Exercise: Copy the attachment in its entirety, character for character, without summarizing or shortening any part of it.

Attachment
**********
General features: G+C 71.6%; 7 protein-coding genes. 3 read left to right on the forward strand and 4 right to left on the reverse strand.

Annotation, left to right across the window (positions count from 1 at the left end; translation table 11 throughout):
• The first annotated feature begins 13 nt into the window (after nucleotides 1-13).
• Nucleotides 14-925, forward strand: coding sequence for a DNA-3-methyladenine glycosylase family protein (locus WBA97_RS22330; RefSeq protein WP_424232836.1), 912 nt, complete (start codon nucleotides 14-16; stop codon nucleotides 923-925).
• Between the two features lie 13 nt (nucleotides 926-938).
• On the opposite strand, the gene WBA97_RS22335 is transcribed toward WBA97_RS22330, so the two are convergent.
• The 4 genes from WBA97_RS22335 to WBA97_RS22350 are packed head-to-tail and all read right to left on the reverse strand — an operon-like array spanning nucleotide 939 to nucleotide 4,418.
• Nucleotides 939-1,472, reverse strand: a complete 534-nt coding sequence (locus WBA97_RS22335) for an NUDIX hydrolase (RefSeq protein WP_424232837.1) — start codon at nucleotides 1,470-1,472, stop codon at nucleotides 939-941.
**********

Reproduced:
General features: G+C 71.6%; 7 protein-coding genes. 3 read left to right on the forward strand and 4 right to left on the reverse strand.

Annotation, left to right across the window (positions count from 1 at the left end; translation table 11 throughout):
• The first annotated feature begins 13 nt into the window (after nucleotides 1-13).
• Nucleotides 14-925, forward strand: coding sequence for a DNA-3-methyladenine glycosylase family protein (locus WBA97_RS22330; RefSeq protein WP_424232836.1), 912 nt, complete (start codon nucleotides 14-16; stop codon nucleotides 923-925).
• Between the two features lie 13 nt (nucleotides 926-938).
• On the opposite strand, the gene WBA97_RS22335 is transcribed toward WBA97_RS22330, so the two are convergent.
• The 4 genes from WBA97_RS22335 to WBA97_RS22350 are packed head-to-tail and all read right to left on the reverse strand — an operon-like array spanning nucleotide 939 to nucleotide 4,418.
• Nucleotides 939-1,472, reverse strand: a complete 534-nt coding sequence (locus WBA97_RS22335) for an NUDIX hydrolase (RefSeq protein WP_424232837.1) — start codon at nucleotides 1,470-1,472, stop codon at nucleotides 939-941.